Vladimir Bondarenko wrote: axiom )set message autoload on axiom for i in 1..1 repeat print(sin(i) :: Complex Float) Type: Void
Note that neither Float nor Complex is loaded in (1), only in (2). More surprisingly, UniversalSegment? is also not loaded in (1). (it does not matter if the segment is 1..1 or 1..3). axiom for i in 1..3 repeat print(sin(i)::Complex Float) Type: Void
axiom for i in 1..3 repeat print(a:=sin(i)::Complex Float) Type: Void
Hmm, we need to understand this a bit more: axiom for i in 1..1 repeat print(a:=sin(i)::Complex Float) Type: Void
axiom for i in 1..1 repeat print(a:=(sin(i)::Complex Float)) Type: Void
all give: 0.8414709848 0789650665 At least that is a workaround. But axiom for i in 1..1 repeat print((a:=sin(i))::Complex Float) Type: Void
axiom for i in 1..1 repeat (a:=sin(i); print(a::Complex Float)) Type: Void
Gives: sin(1) print is from PrintPackage?, which calls print from OutputForm, which calls mathprint$Lisp but the problem lies in print inside a loop (any type, not just a forloop). The problem seems to be an interpreter problem in parsing. This is confirmed partly by the following transcript. When trying to code this as a package for the compiler, it is not easy to figure out the sequence of functions to use to coerce sin(i) from EXPR INT to Complex Float. I finally found one way, but it may not be what the interpreter is doing: %Printest )abbrev package PRINTEST Printest Printest: T==C where EXPR ==> Expression INT ==> Integer CF ==> Complex Float T == with foo:PositiveInteger>Void C == add import EXPR INT foo(k)== for i in 1..k repeat a:=sin(i::INT::Float::CF::EXPR CF)$(EXPR CF) print(retract(a)$(EXPR CF)@CF::OutputForm) Of course it makes no difference whether a:= is eliminated or not. And this works correctly. So my tentative conclusion is that the interpreter is "lazy" in (1) to try to figure out this rather involved coercion sequence (Hey, I got it to EXPR INT and I have no idea how to go further to Complex Float, I think it is good enough ...:), but in (2), it is somehow forced to work harder (Now you want to save the result and I have to type the variable a, ok, ...). Is it a bug? Don't know. There are limitations to the interpreter. Tim: Do you know if there is a system limitation on the level of coercion the interpreter will try before quitting? Can this be reset? This example shows why a large percent of time (my low estimate is 70% and my high is 90%) writing compiled code is spent on coercion. Now, there is still the question: why does this happen only inside a loop? Can one tell more from the way the libraries are loaded (see attached print.out)? Notice in print.out, even after foo(3) is executed, (2) still needs to load another bunch of libraries. Why? William The comments below turned out to be in error: axiom for i in 1..1 repeat print(sqrt(i) :: Complex Float) Type: Void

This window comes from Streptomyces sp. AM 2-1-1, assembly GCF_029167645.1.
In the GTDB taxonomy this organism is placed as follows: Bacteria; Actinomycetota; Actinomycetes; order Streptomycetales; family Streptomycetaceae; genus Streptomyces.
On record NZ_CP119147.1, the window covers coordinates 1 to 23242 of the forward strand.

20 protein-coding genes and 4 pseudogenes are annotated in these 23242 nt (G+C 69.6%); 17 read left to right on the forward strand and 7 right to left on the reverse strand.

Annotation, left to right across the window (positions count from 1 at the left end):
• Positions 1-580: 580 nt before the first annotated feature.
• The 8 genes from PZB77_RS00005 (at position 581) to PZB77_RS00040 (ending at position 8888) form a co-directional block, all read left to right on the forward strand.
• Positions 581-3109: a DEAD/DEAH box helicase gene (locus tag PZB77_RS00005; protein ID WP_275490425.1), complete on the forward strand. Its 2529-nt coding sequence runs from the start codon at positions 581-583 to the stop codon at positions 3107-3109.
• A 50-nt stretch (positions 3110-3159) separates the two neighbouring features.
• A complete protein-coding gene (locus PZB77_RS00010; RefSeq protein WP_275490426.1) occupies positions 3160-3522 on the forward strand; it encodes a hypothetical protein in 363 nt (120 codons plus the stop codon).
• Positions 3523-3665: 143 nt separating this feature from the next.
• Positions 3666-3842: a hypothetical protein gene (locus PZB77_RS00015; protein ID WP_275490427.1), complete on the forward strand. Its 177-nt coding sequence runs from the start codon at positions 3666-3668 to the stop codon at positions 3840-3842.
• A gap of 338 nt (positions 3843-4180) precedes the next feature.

axiom for i in 1..1 repeat print(exp(i) :: Complex Float) Type: Void
axiom for i in 1..1 repeat print(log(i) :: Complex Float) Type: Void
axiom for i in 1..1 repeat print(atan(i) :: Complex Float) Type: Void
I'd say that it's a bug. A workaround (not a fix...) is to say axiom for i in 1..1 repeat print(sqrt(i) @ Complex Float) Type: Void
It is quite clear that Axioms behaviour will be the same for all operators (defined in op.spad). Tracing the call with axiom )set message bottom on Type: Void
which looks quite strange: Axiom is looking for a function print with argument of type Complex Float, but the thing it prints is not of this type... ... kratt6, Fri, 28 Dec 2007 14:55:39 0800 reply Category: Axiom Mathematics => Axiom Interpreter
Status: closed => open
the bug with sin is still open Name:#29 for i in 1..1 repeatprint(sin(i) :: Complex Float) => #29 for i in 1..1 repeat print(sin(i) :: Complex Float)
Status: open => closed